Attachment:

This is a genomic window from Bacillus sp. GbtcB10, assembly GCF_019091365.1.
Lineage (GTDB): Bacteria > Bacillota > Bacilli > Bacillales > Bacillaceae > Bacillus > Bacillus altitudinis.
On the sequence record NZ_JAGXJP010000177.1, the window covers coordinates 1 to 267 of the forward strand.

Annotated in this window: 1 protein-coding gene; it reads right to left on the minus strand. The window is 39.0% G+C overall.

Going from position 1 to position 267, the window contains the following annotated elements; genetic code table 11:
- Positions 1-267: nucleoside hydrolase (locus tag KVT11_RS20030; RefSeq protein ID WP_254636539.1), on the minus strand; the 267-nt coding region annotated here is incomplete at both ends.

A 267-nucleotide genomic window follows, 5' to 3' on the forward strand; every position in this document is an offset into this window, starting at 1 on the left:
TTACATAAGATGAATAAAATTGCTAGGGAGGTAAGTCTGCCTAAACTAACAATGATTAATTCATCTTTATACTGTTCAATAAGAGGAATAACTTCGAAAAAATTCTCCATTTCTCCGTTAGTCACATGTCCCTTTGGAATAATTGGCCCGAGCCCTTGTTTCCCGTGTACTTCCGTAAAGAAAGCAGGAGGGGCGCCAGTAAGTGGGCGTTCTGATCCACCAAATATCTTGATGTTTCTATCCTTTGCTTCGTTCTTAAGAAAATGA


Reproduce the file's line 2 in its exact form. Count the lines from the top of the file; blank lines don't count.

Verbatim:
Lineage (GTDB): Bacteria > Bacillota > Bacilli > Bacillales > Bacillaceae > Bacillus > Bacillus altitudinis.